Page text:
The project, on French Island off the coast of Victoria, presented a range of logistical challenges for the Lai Cheong Brown team, and it was modern prefab design that was the answer to these challenges.
Prefabrication is often misunderstood to be some sort of assemblage of already-designed and cheap modular units. This closed definition forgets the option where careful design and documentation allows for prefabrication of customised elements, and speedy assemblage at the site.
This design choice was chosen as much by practicality, as it was by a fundamental belief from the Lai Cheong Brown architecture team in the importance of sustainability.
The site itself it solar powered and totally off the grid, employing rainwater harvesting, wood heating and wormfarm sewerage, all of which help power the working farm of cattle and alpacas.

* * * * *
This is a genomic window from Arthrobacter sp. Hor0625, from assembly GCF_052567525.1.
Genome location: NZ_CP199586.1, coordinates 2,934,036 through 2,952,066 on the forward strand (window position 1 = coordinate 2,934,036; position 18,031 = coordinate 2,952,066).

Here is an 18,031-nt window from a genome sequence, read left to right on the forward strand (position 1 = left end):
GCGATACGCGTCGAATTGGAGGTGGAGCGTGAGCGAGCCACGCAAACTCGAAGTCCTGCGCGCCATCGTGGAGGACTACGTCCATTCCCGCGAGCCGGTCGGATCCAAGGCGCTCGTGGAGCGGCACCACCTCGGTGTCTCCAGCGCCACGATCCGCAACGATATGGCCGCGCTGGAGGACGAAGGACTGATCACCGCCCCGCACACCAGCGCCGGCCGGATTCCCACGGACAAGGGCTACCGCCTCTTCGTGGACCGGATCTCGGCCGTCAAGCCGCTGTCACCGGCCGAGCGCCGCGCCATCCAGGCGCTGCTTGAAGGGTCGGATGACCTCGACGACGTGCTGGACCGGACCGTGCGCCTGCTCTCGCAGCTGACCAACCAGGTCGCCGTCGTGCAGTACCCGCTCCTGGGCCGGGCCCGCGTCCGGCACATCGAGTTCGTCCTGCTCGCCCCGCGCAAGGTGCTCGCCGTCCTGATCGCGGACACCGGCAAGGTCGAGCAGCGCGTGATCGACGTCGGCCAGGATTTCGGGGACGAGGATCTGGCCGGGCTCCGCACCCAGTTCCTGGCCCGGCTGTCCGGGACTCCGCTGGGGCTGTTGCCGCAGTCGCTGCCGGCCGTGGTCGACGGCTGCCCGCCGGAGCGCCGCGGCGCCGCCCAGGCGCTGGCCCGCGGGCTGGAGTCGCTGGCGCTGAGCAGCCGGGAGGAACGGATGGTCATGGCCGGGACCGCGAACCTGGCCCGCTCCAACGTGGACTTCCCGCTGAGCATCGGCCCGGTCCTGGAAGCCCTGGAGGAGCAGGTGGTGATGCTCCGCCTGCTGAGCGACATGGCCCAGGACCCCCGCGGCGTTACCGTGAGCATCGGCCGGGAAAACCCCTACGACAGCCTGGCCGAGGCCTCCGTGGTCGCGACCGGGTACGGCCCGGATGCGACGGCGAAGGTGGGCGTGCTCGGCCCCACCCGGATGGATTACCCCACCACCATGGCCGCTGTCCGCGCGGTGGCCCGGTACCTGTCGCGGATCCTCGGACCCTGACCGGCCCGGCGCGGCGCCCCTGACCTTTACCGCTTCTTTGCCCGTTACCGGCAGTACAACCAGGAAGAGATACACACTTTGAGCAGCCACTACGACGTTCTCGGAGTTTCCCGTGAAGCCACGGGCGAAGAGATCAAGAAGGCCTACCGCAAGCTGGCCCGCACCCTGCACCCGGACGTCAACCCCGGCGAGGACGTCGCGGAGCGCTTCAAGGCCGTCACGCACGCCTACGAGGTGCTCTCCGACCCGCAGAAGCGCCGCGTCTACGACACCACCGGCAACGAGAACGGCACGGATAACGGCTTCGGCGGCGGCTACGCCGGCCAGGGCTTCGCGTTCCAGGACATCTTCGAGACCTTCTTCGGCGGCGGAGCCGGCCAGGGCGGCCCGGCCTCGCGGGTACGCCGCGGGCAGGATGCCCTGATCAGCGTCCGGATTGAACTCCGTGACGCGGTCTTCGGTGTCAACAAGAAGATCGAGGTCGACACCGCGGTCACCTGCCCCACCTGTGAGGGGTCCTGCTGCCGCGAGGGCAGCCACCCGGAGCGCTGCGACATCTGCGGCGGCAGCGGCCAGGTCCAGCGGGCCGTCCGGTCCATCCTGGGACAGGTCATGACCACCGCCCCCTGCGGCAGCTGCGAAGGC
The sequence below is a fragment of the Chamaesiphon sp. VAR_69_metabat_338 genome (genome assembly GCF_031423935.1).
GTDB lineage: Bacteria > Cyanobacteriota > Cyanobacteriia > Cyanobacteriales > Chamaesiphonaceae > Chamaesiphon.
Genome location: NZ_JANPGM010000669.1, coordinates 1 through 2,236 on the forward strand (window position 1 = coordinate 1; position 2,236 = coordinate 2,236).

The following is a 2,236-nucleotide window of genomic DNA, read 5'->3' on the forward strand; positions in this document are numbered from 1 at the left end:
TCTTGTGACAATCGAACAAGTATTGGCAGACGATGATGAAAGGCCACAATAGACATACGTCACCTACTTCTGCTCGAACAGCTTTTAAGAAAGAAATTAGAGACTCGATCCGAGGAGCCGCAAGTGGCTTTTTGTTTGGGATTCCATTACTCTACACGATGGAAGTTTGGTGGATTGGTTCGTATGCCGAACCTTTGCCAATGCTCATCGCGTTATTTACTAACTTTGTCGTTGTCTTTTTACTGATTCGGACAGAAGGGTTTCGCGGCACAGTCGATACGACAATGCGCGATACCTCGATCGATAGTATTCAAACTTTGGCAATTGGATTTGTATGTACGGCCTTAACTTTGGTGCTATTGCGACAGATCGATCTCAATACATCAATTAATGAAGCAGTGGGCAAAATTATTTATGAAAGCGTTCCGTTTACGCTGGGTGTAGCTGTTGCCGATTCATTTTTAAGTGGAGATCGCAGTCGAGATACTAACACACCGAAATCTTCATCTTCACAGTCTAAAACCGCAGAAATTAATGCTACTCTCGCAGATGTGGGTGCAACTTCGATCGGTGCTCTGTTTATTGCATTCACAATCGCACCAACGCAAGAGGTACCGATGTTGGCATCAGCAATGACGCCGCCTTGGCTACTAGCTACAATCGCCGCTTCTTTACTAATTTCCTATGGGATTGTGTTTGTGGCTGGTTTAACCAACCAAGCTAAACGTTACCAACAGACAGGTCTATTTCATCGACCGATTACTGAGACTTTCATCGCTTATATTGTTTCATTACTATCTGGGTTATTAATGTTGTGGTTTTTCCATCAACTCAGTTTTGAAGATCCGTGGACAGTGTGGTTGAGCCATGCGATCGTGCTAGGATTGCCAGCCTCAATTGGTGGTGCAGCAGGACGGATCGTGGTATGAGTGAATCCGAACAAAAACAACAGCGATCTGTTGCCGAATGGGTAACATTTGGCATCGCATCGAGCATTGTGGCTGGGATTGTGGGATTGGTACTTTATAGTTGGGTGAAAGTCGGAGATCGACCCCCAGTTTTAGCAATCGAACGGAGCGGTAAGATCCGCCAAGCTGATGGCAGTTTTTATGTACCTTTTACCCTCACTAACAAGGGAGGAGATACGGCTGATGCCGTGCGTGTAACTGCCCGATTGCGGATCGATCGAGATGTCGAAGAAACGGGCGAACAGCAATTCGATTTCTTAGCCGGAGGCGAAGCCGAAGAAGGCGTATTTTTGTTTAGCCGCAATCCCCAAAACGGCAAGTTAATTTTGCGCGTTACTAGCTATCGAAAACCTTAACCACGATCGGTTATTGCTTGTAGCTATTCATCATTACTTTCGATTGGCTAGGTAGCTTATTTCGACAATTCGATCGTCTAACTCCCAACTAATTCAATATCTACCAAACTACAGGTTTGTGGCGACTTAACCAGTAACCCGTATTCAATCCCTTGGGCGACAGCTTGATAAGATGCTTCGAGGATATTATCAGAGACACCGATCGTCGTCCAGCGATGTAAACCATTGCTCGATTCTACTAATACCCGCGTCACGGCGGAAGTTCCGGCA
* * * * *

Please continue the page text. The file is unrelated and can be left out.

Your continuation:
More than most, this unique project was governed by site considerations, with the challenges of working on an island offset by gorgeous sweeping vistas of the sea in almost all directions.
Despite the difficulties of transporting large, generally complete sections of building to the island, the final outcome is a largely lightweight building, fully painted and with joinery fitted, in five sections.
With no services to connect to, the house stands as an entirely self-sustaining home, achieved through wood for heating and solar panels.
“Perched on a ridgeline looking out to Westernport Bay, Phillip Island and across Bass Straight as well as views back to the French Island National Park the planning of the house was organized to look out on three sides while also looking into the courtyard,” the team at Lai Cheong Brown say.
“We were keen to explore an outrigger approach to the integration of sustainable services that carefully located equipment away from the main building where they could be arranged to provide maximum efficiency while also avoiding the situation where architecture is dictated or compromised by the requirements of sustainable infrastructure.”
Lai Cheong Brown
Photography by Jaime Diaz-Berrio.